The Power of Play: How Time Outside Helps Kids

For millennia, parents have told their rowdy kids to “Go out and play!” In doing so, most hadn’t a clue they were nurturing the emotional, cognitive, language, and self-regulation skills that build executive function and social aptitude in children, all while enhancing critical brain structures that support pursuing goals and ignoring distractions.

In other words, play is needed for healthy development. So says a recent report published in the journal Pediatrics, which outlines how play advances such skills even as it manages toxic stress. What’s more, playing is shown to support the formation of stable and nurturing relationships with caregivers that kids need to thrive.

While the definition of play is not clear-cut, the researchers agree that play is naturally motivated, uses active engagement, and results in joyful discovery. It’s also voluntary, fun, and spontaneous, with no extrinsic goals.

There are different types of play, says Eileen Kennedy-Moore, PhD, a child psychologist and the author of Growing Friendships: A Kids’ Guide to Making and Keeping Friends. “Some play is child-directed; it’s about exploring,” she says. “A toddler puts everything in her mouth — she’s curious about the world. Physical play is rough-and-tumble, with kids running and moving their bodies. Social play may involve a child watching another kid, playing alongside him, which becomes cooperative play with shared goals as they interact. Pretend play is when children take on adult roles. Interestingly, this happens cross-culturally at specific developmental times, primarily during the preschool years.”

Free play enables children to understand their own preferences and interests, the report states. But play guided by an adult, where the child does her own actions, better promotes learning with a specific goal in mind.
Kennedy-Moore agrees: “Adult-guided play is not about an adult lecturing, but rather modeling for children by asking questions. For example, if a parent and a child are doing a puzzle, the adult might say, ‘I notice the color yellow is running through here. Do you see a yellow piece?’ Asking questions instead of giving the answers.” This allows a child to figure it out — and succeed — independently.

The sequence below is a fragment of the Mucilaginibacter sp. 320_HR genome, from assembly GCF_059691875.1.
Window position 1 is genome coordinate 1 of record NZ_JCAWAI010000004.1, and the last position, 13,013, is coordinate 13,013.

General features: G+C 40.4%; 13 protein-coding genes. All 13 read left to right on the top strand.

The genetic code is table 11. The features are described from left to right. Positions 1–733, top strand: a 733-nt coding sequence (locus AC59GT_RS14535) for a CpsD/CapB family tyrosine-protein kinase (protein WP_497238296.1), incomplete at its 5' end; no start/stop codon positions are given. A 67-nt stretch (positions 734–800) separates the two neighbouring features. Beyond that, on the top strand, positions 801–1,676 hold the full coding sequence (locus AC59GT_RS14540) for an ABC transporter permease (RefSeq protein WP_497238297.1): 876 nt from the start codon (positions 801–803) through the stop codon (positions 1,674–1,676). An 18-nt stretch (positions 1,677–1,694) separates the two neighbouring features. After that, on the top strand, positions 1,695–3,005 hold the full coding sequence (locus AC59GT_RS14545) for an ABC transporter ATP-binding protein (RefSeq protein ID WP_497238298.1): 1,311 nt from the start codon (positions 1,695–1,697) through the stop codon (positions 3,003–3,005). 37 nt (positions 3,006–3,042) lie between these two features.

Play and stress are closely linked, with high levels of play associated with low levels of cortisol. Play may be especially important for children in high-stress family situations, the report says.

4 Game Changers
Use these play tips from Kennedy-Moore in your kids’ downtime to boost social, emotional, and mental development.

Ditch the device. There’s no “right” number of hours for kids to play — but do monitor screen time, Kennedy-Moore says: “Playing a video game virtually with a friend is not the same as a game of tag, where kids negotiate the rules, cooperate, and compete to catch each other.”

Solo play is good — to a point. “Alone play can be wonderful, and it builds imagination,” Kennedy-Moore says. “For instance, kids love playing alone with Legos.” But if your child always plays solo, it can be a red flag for social isolation.

Embrace unstructured play time. “Kids say, ‘I’m bored!’ and parents leap to the rescue,” Kennedy-Moore says. “If they can resist, the child moans and groans — and, then, something wonderful happens: Kids think of something to do. It’s a life skill to follow their own curiosity, entertain themselves, and manage their emotions.”

The play’s the thing. “Play is important and valuable, in and of itself,” Kennedy-Moore says, “even if it doesn’t always encourage development every time. Play is like art — to be appreciated.”

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